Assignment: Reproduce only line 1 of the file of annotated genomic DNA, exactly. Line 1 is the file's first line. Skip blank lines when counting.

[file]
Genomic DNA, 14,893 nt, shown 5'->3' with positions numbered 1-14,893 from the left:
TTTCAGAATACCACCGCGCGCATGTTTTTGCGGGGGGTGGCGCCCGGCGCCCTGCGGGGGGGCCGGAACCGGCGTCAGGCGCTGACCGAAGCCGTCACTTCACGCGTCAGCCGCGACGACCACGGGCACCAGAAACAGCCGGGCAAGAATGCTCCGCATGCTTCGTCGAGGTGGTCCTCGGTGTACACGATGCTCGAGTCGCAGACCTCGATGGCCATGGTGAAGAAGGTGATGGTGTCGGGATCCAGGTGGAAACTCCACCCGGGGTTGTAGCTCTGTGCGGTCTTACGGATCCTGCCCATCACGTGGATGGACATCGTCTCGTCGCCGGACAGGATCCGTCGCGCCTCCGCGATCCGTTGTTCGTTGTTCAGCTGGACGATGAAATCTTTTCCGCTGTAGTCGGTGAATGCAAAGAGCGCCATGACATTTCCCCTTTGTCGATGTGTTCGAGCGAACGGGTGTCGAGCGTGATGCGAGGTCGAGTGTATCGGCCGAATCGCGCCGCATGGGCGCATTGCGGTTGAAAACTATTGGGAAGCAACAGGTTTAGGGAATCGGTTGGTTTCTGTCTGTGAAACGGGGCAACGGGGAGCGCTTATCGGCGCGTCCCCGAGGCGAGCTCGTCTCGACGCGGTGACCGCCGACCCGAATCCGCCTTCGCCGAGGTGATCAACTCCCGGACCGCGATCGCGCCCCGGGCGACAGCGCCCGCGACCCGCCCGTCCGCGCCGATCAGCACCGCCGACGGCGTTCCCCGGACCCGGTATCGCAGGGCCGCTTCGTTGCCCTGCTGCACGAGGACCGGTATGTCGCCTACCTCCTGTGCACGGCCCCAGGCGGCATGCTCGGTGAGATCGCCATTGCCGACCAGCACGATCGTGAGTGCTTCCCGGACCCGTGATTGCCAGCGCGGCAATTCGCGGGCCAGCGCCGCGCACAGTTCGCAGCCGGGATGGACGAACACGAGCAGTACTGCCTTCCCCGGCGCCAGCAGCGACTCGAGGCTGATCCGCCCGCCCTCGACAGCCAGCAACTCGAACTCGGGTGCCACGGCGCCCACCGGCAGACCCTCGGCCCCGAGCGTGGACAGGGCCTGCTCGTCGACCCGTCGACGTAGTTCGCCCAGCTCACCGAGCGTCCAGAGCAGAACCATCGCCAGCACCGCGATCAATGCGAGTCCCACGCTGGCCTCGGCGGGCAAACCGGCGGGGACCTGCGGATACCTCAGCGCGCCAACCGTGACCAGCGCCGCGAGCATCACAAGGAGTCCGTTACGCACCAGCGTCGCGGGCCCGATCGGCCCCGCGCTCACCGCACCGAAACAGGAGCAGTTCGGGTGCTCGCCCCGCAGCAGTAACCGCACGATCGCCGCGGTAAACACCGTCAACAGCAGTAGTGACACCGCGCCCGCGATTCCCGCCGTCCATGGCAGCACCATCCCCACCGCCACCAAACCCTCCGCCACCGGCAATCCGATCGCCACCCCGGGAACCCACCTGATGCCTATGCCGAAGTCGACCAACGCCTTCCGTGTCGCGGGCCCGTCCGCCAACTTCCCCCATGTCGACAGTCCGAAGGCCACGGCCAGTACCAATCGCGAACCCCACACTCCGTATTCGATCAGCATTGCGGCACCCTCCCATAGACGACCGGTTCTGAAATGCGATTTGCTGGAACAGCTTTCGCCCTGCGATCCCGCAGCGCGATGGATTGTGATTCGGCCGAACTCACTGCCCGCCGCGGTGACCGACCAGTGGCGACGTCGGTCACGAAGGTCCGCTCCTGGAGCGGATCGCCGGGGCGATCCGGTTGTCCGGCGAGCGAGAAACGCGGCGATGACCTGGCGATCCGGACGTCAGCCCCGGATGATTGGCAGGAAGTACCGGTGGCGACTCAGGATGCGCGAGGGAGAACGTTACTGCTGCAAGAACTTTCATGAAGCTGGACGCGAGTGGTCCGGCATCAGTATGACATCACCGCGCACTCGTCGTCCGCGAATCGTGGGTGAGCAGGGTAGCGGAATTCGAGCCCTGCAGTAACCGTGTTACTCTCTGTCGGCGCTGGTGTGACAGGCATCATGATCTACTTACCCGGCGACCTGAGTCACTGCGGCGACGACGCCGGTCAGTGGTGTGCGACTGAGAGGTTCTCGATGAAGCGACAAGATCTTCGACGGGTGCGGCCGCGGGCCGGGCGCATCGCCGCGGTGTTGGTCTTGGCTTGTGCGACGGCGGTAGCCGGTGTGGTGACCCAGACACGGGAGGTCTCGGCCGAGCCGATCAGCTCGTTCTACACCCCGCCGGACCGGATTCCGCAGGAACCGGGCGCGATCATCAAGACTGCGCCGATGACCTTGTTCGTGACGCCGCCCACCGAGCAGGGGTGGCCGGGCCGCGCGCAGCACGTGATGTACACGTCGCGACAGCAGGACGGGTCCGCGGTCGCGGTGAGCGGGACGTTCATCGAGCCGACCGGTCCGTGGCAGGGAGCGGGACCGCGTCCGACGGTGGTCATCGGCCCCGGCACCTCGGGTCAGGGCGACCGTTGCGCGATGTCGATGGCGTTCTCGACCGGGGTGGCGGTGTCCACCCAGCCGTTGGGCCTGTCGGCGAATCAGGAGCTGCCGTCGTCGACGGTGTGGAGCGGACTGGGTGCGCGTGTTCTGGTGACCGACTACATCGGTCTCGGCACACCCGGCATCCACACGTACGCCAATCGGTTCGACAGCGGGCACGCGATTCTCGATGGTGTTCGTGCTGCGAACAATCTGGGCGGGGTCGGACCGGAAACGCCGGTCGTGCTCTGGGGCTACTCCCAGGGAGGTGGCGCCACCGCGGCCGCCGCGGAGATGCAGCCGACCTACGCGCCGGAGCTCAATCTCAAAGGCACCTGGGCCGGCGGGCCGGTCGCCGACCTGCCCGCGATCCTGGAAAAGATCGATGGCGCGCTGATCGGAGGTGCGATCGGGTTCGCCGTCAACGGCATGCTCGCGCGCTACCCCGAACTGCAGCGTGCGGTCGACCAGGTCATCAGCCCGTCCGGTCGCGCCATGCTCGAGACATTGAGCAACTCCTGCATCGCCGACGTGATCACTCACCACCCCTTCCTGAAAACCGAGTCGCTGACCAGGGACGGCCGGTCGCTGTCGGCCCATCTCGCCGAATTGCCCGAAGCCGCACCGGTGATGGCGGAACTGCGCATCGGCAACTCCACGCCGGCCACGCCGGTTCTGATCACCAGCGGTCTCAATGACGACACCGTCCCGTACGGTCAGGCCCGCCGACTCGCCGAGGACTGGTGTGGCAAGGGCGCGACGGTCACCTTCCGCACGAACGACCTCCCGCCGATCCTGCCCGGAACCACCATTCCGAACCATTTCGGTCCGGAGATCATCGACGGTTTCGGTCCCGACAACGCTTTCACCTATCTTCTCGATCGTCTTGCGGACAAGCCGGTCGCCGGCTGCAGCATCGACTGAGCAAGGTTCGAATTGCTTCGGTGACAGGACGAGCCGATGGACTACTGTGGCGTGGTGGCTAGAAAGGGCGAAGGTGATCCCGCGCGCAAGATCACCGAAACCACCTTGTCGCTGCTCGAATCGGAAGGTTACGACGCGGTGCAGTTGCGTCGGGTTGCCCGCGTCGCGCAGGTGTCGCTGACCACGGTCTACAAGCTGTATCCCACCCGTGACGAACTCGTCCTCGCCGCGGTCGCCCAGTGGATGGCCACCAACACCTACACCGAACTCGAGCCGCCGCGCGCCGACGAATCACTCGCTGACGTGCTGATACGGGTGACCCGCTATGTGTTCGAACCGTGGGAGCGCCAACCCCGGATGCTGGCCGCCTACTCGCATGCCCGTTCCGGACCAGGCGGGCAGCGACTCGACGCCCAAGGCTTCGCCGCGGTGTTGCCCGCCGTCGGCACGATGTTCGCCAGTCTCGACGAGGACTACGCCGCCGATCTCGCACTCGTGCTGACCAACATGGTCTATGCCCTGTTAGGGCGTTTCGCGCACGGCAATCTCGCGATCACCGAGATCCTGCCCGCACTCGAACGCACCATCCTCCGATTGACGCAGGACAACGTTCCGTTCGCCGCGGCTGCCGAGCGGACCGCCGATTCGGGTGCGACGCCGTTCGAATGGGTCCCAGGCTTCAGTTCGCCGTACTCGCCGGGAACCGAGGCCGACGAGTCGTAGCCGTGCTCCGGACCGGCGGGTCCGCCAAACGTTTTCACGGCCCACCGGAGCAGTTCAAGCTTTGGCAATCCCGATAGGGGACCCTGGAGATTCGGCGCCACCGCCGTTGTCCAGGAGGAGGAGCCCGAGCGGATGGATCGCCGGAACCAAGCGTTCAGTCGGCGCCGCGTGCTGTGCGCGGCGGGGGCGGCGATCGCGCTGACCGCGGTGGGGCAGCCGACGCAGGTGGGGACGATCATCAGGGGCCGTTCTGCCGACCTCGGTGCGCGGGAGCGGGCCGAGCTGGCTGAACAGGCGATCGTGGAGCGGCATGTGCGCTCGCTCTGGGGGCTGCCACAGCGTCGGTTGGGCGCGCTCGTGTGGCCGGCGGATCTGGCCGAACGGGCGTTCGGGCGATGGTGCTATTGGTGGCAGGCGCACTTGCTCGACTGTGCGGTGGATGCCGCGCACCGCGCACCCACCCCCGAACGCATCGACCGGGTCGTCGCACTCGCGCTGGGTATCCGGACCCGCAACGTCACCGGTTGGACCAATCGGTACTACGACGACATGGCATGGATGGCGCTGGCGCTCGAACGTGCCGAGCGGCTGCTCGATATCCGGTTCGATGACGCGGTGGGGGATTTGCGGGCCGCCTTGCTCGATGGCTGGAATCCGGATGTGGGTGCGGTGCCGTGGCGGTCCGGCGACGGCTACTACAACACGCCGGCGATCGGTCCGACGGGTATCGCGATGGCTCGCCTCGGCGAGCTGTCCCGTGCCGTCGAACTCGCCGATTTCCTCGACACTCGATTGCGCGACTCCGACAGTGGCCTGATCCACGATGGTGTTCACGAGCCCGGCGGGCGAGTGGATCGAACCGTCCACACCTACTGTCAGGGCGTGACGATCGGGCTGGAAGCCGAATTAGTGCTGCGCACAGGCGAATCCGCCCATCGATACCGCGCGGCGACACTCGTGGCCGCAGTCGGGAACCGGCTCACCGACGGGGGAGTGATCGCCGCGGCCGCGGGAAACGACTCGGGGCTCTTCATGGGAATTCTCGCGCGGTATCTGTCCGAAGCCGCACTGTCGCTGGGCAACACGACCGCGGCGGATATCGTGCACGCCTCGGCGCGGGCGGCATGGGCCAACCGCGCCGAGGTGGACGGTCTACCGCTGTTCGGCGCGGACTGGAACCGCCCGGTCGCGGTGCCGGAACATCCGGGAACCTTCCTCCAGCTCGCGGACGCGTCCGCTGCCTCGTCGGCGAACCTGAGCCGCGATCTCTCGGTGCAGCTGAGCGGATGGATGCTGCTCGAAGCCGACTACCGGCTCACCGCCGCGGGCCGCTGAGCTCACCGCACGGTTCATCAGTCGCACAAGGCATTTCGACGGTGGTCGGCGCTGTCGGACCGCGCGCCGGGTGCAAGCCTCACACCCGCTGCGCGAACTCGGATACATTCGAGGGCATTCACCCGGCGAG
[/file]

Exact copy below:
Genomic DNA, 14,893 nt, shown 5'->3' with positions numbered 1-14,893 from the left: